Case (open): 11.9 x 19.1 x 1.3cm (4 11/16 x 7 1/2 x 1/2")
National Portrait Gallery, Smithsonian Institution; acquired through the generosity of an anonymous donor
Born near Easton, Maryland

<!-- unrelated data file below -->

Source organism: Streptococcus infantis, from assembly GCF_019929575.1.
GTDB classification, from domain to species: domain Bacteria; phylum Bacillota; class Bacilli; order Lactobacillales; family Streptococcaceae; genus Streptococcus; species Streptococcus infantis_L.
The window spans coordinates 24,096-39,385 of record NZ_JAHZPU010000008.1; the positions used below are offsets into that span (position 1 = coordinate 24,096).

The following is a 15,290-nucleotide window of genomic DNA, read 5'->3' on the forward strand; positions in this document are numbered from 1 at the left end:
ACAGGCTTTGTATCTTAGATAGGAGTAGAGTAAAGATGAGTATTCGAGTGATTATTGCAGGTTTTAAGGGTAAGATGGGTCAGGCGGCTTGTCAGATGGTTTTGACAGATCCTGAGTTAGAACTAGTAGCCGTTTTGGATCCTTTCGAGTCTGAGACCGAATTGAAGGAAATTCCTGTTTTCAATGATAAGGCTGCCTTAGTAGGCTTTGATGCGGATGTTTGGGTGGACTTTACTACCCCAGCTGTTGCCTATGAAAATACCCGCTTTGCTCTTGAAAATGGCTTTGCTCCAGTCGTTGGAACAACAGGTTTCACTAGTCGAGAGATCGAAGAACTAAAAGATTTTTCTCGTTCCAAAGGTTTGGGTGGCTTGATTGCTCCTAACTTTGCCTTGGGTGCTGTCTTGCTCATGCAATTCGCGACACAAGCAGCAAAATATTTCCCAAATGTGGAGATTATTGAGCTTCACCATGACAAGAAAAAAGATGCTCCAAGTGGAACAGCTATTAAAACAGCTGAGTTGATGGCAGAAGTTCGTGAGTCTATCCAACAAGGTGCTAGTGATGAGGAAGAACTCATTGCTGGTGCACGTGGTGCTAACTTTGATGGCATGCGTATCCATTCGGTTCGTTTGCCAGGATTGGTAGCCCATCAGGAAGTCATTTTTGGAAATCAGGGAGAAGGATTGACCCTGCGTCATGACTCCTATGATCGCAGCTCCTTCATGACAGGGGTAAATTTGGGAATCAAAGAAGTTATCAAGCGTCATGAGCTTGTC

In the years following his escape from bondage in 1838, Frederick Douglass emerged as a powerful and persuasive spokesman for the cause of abolition. His effectiveness as an antislavery advocate was due in large measure to his firsthand experience with the evils of slavery and his extraordinary skill as an orator. His "glowing logic, biting irony, melting appeals, and electrifying eloquence" astonished and enthralled his audiences. As this ambrotype suggests, Douglass’s power was also rooted in the sheer impressiveness of his bearing, which abolitionist and activist Elizabeth Cady Stanton likened to that of "an African prince, majestic in his wrath."